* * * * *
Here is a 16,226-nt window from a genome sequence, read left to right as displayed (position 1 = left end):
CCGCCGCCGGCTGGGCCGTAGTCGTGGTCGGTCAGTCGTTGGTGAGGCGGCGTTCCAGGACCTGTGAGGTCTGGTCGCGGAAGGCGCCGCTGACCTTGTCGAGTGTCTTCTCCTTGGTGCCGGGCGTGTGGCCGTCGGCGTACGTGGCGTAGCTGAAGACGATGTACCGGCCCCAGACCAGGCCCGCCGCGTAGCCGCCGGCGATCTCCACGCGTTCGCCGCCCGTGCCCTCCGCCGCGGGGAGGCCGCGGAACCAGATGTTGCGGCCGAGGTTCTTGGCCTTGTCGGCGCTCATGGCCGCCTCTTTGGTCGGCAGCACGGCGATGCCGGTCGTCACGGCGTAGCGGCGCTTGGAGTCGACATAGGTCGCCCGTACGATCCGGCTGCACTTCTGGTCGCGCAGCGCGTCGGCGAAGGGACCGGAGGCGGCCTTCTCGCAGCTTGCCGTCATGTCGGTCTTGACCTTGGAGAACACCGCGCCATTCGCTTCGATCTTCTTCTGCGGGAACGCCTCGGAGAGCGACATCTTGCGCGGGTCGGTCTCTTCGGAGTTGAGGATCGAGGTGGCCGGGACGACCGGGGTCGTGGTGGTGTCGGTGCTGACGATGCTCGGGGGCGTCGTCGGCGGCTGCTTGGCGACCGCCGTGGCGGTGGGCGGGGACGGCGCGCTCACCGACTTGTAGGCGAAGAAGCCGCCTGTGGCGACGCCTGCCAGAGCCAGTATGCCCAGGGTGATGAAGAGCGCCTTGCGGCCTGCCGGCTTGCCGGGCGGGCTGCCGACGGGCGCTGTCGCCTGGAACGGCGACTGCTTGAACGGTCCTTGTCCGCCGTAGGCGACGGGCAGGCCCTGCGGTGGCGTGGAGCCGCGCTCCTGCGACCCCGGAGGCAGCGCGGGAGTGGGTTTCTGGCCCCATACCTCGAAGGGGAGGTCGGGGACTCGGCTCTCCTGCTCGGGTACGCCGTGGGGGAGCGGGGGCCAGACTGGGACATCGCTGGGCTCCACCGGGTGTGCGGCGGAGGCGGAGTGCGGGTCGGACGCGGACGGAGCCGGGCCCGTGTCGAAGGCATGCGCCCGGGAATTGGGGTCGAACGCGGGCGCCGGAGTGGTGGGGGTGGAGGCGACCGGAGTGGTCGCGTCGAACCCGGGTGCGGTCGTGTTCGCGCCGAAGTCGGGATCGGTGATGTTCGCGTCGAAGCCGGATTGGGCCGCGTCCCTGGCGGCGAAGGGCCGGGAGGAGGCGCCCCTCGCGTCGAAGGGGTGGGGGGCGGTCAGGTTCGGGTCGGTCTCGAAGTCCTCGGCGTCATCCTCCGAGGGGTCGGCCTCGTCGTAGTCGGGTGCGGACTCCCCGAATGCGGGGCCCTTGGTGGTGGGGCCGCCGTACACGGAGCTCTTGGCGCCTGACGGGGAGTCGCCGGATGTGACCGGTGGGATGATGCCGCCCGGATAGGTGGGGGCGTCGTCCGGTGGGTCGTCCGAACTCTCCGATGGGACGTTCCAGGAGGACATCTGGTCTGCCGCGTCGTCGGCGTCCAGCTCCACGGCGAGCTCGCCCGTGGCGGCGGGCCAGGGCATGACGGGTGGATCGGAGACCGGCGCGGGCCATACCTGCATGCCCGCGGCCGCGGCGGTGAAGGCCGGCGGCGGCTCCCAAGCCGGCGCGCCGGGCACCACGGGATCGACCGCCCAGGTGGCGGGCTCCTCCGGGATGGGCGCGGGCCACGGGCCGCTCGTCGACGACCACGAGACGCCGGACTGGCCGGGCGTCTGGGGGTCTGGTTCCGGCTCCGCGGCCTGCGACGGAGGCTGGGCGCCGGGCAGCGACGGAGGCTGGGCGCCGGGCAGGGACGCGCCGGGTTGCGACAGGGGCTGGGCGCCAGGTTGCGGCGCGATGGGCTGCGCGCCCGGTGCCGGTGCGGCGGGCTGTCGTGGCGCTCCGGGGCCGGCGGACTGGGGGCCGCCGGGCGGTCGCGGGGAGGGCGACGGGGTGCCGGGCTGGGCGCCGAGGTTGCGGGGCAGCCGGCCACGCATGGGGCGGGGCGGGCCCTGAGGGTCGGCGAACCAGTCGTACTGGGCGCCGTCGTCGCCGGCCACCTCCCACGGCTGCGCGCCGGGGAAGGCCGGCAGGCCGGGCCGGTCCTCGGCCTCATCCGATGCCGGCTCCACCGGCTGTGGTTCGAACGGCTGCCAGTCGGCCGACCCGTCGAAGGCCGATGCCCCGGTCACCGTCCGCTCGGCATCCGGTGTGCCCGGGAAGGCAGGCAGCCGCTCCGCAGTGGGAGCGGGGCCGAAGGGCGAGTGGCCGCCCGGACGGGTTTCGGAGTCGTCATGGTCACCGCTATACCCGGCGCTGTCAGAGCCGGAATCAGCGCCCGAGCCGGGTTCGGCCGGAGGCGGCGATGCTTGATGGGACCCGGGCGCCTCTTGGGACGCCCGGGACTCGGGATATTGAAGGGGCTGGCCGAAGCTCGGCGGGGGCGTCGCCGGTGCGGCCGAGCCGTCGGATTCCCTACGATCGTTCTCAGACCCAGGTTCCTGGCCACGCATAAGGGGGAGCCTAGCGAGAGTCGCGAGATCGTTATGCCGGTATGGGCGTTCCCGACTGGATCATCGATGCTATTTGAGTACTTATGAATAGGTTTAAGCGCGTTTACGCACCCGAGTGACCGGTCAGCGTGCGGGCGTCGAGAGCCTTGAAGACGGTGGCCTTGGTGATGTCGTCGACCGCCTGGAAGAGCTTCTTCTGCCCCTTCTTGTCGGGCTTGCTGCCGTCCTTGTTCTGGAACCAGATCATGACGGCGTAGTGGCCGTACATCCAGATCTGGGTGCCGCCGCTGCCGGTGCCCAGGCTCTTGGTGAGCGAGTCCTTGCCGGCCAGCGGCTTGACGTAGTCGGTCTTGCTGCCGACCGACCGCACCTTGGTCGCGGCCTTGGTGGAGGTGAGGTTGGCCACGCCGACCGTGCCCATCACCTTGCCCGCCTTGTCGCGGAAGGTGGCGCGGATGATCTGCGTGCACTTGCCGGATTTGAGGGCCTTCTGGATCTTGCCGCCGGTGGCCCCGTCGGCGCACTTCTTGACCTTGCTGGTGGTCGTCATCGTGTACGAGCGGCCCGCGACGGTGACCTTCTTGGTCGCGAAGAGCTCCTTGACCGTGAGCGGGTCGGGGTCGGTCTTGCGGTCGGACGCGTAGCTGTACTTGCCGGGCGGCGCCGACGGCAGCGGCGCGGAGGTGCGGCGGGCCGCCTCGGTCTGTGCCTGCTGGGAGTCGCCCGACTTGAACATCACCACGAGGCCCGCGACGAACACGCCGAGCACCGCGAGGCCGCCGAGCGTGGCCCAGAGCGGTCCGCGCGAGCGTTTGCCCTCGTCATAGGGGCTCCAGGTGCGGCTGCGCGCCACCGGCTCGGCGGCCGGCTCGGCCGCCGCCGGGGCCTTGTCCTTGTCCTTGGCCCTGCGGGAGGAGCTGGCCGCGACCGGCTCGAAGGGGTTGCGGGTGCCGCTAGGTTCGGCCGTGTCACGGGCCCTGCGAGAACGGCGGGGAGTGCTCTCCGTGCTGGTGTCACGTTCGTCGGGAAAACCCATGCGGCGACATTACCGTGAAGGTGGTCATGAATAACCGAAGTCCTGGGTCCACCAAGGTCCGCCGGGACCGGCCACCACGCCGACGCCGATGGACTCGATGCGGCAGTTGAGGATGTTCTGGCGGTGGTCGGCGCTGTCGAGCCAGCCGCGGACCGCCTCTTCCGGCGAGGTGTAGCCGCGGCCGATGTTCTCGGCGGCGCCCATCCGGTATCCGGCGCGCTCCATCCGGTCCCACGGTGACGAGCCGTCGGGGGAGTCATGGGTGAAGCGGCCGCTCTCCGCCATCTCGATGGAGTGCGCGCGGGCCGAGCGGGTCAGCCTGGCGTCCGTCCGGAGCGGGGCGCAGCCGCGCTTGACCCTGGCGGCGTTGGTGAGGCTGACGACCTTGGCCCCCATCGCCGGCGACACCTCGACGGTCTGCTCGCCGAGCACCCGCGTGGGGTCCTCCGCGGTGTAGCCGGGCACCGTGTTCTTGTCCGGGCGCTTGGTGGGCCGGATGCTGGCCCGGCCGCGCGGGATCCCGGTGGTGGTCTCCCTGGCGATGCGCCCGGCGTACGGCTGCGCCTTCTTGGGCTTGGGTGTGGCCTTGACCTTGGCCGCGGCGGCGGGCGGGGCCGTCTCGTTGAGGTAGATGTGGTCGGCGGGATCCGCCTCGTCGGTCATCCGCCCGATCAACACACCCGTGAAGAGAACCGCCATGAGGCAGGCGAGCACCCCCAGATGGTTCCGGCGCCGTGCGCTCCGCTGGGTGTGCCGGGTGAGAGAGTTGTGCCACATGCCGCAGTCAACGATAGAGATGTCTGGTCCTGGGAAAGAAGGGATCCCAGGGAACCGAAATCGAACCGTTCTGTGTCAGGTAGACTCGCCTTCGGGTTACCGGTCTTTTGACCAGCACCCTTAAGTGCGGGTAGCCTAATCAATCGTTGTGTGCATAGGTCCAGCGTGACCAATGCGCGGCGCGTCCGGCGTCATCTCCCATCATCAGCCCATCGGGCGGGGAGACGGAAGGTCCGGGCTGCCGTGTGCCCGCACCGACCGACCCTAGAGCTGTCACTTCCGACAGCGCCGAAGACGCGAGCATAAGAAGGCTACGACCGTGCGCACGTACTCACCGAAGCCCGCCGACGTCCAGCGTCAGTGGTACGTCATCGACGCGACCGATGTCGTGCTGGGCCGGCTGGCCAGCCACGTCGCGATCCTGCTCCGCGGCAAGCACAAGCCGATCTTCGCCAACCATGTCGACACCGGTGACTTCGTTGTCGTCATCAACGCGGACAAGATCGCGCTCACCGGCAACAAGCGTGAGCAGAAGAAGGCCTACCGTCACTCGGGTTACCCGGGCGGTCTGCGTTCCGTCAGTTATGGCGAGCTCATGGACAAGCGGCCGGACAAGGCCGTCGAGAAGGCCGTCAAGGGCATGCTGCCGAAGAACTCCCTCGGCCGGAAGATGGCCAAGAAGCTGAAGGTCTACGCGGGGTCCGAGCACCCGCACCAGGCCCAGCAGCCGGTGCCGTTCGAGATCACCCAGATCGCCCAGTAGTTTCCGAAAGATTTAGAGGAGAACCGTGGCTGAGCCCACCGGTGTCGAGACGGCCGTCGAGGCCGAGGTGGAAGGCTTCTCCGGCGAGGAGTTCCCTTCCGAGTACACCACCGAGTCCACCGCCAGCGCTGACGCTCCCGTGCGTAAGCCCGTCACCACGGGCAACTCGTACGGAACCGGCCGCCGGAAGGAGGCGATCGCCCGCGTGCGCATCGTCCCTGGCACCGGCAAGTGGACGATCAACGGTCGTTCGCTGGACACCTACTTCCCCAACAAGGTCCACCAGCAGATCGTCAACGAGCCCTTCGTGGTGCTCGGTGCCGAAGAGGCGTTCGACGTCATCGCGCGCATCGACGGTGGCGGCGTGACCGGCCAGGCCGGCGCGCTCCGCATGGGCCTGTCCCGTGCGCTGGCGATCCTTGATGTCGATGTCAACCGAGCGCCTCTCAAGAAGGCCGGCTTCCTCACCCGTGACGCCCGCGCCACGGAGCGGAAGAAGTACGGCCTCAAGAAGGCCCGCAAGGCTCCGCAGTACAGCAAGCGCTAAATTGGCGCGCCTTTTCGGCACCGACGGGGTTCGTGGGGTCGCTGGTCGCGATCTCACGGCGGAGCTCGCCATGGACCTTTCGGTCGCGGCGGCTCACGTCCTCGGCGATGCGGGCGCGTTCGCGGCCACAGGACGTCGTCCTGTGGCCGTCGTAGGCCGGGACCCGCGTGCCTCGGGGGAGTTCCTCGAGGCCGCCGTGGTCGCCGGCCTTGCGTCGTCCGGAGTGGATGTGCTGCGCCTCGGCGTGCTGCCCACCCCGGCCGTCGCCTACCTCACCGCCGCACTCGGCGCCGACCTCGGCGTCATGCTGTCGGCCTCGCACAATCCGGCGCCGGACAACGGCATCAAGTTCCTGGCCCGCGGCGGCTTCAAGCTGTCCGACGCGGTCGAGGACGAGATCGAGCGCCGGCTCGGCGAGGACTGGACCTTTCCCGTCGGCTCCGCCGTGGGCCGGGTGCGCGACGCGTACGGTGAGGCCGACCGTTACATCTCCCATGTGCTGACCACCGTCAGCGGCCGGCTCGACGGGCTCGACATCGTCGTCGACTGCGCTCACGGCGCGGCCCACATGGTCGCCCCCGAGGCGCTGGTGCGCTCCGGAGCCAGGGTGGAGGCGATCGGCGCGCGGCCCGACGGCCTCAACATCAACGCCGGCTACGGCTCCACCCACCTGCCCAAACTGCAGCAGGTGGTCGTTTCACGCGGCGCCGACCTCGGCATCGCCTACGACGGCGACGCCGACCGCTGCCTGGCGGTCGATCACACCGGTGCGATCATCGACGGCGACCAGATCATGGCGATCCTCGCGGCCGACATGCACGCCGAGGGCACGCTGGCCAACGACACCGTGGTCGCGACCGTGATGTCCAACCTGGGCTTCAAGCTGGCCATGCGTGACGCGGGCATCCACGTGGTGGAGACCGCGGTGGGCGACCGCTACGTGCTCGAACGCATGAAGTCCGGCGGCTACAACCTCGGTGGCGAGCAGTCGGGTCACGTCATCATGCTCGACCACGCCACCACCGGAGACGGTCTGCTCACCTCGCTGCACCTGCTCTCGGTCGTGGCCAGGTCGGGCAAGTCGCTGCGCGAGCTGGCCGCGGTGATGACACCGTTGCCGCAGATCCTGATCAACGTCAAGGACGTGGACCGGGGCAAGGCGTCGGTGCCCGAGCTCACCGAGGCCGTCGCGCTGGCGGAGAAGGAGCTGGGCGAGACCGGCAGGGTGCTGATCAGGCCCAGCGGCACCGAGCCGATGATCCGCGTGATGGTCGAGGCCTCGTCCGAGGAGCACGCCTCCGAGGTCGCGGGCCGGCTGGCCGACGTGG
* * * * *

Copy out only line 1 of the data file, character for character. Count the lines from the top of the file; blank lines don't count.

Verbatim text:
Here is a 16,226-nt window from a genome sequence, read left to right as displayed (position 1 = left end):